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Excuse the beginner question, but I'm having difficulty wrapping my head around this. Using jquery I can do something like this:

$.each(array, testF); 

function testF(){

Using $.each I can pass the array to the the function testF, and access the object contained within each row of the array. But when I try to do something like:


I get an error stating that the Object has no method 'testF'. I'm wondering if someone can explain what's happening here... why the jQuery one works, but the second doesn't. Again, please excuse the beginner question.

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up vote 4 down vote accepted
  • $.each(array, testF) calls testF(i, elem) for each element in the array with this bound to elem.
  • array[0].testF() tries to call a method testF() that exists on array[0]

The equivalent of what $.each() does is[0], 0, array[0]) or since you do not use the arguments you can simpl do[0])

See MDN for the documentation of .call().

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How does jQuery bond this to testF? – Derek 朕會功夫 May 13 '12 at 20:26
It uses .call(); a method every function in JavaScript has. Here's the statement copied from the jQuery source: object[ i ], i, object[ i++ ] ) – ThiefMaster May 13 '12 at 20:27
Wow, just learned a new thing today! – Derek 朕會功夫 May 13 '12 at 20:29
Perfect. It makes total sense -- thanks! – bento May 13 '12 at 20:31

Do it like so: array[0] );

The call function method enables you to set the context (the this value) of the function invocation. So, whenever you want to invoke a function with a custom context, instead of fn();, do context );.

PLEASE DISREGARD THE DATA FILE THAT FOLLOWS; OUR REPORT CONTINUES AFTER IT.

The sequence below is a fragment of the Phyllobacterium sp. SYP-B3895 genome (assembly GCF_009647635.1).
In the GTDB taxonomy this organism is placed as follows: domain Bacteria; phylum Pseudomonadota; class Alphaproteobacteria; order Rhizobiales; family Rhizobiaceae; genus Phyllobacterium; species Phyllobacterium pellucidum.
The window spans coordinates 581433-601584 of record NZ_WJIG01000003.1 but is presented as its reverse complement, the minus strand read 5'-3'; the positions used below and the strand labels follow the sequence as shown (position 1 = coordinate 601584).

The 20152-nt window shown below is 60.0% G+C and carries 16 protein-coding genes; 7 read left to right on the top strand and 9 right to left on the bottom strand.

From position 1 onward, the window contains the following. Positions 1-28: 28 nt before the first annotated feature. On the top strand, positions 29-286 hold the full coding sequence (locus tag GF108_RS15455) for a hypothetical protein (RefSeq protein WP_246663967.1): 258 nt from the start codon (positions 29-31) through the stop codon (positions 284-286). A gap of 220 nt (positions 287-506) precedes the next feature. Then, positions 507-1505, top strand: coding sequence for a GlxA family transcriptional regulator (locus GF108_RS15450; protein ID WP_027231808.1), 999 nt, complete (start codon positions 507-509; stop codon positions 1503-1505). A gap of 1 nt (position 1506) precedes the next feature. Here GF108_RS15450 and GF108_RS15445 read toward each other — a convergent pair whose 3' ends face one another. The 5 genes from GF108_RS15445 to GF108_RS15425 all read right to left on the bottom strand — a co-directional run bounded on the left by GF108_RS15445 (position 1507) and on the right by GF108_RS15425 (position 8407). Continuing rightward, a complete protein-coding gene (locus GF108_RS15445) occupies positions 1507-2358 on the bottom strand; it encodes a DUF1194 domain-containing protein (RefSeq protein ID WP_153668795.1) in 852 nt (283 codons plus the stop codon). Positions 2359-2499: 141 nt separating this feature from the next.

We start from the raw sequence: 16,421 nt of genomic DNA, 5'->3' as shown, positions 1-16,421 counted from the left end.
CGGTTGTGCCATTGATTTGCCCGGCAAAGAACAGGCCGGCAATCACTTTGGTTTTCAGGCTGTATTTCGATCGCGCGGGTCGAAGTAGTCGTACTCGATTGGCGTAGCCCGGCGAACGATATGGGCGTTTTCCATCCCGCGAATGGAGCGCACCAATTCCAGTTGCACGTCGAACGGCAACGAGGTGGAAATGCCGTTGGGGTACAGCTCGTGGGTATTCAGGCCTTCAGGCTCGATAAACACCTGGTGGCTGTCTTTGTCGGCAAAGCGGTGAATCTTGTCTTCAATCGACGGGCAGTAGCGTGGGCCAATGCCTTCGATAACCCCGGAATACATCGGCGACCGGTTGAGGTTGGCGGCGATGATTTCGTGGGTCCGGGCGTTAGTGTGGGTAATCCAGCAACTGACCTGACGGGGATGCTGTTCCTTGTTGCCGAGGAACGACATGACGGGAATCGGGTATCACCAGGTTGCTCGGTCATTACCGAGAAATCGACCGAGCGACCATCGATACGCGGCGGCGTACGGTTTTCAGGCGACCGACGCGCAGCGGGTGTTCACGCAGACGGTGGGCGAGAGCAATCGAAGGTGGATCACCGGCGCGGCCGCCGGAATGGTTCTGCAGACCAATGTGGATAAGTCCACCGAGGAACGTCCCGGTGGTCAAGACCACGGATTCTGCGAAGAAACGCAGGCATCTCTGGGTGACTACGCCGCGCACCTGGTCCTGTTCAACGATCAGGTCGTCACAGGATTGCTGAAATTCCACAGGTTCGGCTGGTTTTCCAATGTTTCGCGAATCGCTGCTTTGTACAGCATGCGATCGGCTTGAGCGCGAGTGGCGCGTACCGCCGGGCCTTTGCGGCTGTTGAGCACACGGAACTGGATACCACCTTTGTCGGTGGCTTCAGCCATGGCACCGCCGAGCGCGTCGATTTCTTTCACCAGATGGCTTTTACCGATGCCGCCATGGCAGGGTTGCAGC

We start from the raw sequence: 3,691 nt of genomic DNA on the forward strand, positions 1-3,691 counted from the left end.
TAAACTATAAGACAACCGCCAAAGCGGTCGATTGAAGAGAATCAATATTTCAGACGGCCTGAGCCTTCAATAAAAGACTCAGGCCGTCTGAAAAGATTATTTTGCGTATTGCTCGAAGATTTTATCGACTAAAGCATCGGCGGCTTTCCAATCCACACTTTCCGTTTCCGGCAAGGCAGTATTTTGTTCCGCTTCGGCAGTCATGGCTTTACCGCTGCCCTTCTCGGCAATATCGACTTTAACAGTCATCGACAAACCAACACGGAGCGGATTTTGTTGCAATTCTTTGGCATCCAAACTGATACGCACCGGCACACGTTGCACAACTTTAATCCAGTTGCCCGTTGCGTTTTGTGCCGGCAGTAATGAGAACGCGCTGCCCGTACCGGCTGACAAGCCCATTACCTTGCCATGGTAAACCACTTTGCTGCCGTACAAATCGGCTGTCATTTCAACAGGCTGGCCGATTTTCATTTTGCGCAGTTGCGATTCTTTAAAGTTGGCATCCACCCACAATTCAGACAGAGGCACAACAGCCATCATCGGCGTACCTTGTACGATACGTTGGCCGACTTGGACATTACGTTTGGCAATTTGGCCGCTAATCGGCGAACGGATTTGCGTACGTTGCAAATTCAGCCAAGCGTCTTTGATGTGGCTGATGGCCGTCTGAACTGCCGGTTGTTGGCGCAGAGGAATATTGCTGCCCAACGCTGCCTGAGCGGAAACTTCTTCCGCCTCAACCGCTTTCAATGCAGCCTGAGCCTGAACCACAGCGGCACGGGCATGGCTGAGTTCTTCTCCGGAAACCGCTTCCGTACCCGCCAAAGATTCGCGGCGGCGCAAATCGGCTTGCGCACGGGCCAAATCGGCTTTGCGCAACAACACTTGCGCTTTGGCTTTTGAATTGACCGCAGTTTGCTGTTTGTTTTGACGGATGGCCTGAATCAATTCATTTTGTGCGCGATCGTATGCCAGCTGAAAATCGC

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+1 bravo Šime ! – Roko C. Buljan May 13 '12 at 20:23

When you write array[0].testF(), this means:

  • Look up the variable array
  • Take the element under the index "0"
  • Within that, take the element under the index "testF"
  • and execute it as a function (also assigning the special variable this to array[0])

However, in most circumstances, array[0] will not have an attribute testF defined. If you were to do this beforehand:

array[0].testF = testF;

then it would work.

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I'd replace #3 with "Lookup the property "testF" of that element". – ThiefMaster May 13 '12 at 20:26
@ThiefMaster: Fair enough; even though arrays in JavaScripts are just special objects, with numeric property names so I meant to show the equivalence. – Amadan May 13 '12 at 20:28
I appreciate the step-by-step explanation. Thanks. – bento May 13 '12 at 20:32

this is because the object array[0] has no function testF, You will need to declare that first. like so:

array[0].testF = function testF()

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